Cmdr. John Schofield, an academy spokesman, said the academy this year modified its count, excluding certain Reserve Officers Training Corps candidates who did not indicate a specific interest in attending Annapolis. That helped shrink its applicant pool, to 17,819 from 20,601, and raised its admission rate to 8 percent.
Some colleges solicit applicants so aggressively that they waive all fees and fill out practically everything in an application form except a student’s signature. That practice, known as a “fast app,” also affects admission rates.
For U.S. News, the admission rate is a small factor in its annual college rankings. But it is displayed prominently on U.S. News Web pages, including sortable charts. Washington and Lee has the 13th-lowest admission rate among schools that U.S. News calls “national liberal arts colleges” in rankings published Sept. 10.
Washington and Lee, roughly 150 miles southwest of the District, is named for two famous Virginians. U.S. President George Washington helped endow the school in the 18th century, and Confederate Gen. Robert E. Lee was its president after the Civil War.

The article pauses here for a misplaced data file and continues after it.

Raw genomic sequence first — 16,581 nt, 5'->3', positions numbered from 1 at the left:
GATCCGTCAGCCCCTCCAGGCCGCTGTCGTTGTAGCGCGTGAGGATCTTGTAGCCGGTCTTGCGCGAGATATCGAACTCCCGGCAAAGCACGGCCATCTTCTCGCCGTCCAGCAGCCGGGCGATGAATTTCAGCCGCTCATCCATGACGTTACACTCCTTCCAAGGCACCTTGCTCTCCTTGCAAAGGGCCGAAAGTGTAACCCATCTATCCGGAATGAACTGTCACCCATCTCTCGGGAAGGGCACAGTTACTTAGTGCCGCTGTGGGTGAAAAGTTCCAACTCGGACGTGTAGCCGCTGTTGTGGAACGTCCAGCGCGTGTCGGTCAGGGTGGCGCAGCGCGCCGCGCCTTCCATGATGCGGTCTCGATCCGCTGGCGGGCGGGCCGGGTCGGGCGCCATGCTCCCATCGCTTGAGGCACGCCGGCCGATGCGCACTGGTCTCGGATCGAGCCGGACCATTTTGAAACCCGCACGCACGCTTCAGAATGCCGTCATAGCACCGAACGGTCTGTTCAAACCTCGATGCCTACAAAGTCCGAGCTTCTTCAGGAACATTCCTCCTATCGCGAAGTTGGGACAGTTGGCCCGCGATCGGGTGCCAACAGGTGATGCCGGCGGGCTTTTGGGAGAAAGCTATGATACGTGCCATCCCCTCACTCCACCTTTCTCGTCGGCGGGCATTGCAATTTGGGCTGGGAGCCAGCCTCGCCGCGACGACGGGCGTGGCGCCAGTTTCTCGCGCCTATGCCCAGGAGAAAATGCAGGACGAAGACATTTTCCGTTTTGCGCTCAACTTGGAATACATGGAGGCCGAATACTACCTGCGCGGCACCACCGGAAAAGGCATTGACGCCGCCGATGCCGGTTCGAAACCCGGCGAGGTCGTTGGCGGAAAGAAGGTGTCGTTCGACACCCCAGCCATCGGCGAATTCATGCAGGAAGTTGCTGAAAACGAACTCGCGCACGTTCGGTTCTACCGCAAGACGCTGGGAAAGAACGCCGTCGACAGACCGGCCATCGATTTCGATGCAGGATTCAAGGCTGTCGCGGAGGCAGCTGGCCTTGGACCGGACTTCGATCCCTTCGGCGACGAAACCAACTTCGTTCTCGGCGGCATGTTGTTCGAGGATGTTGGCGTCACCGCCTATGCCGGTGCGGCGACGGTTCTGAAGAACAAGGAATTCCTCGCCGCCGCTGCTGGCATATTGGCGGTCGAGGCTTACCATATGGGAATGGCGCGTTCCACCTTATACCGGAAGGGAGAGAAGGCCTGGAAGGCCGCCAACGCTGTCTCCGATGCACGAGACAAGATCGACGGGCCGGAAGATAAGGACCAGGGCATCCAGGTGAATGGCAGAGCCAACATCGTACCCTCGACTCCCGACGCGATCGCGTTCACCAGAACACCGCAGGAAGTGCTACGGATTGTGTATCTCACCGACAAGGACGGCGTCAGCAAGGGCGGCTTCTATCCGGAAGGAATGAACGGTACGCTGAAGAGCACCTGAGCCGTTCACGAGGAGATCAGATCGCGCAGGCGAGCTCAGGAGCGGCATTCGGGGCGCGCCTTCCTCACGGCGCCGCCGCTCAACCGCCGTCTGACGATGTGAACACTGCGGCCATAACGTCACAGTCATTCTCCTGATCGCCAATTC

The 2,300-student university takes its honor system so seriously that students are allowed to take final exams on their own schedule, without any proctoring. Students found guilty of one instance of lying, cheating or stealing are kicked out.
Hartog, who has led the admissions office since 1978, said there is “no way” the school would fudge its admissions data.
“I’ve been observing this a long time,” Hartog said. “There are places that are making a mockery of the volume of applications they purport to have. In my view, we’re not. The last thing in the world I’m going to be doing is misleading anybody.”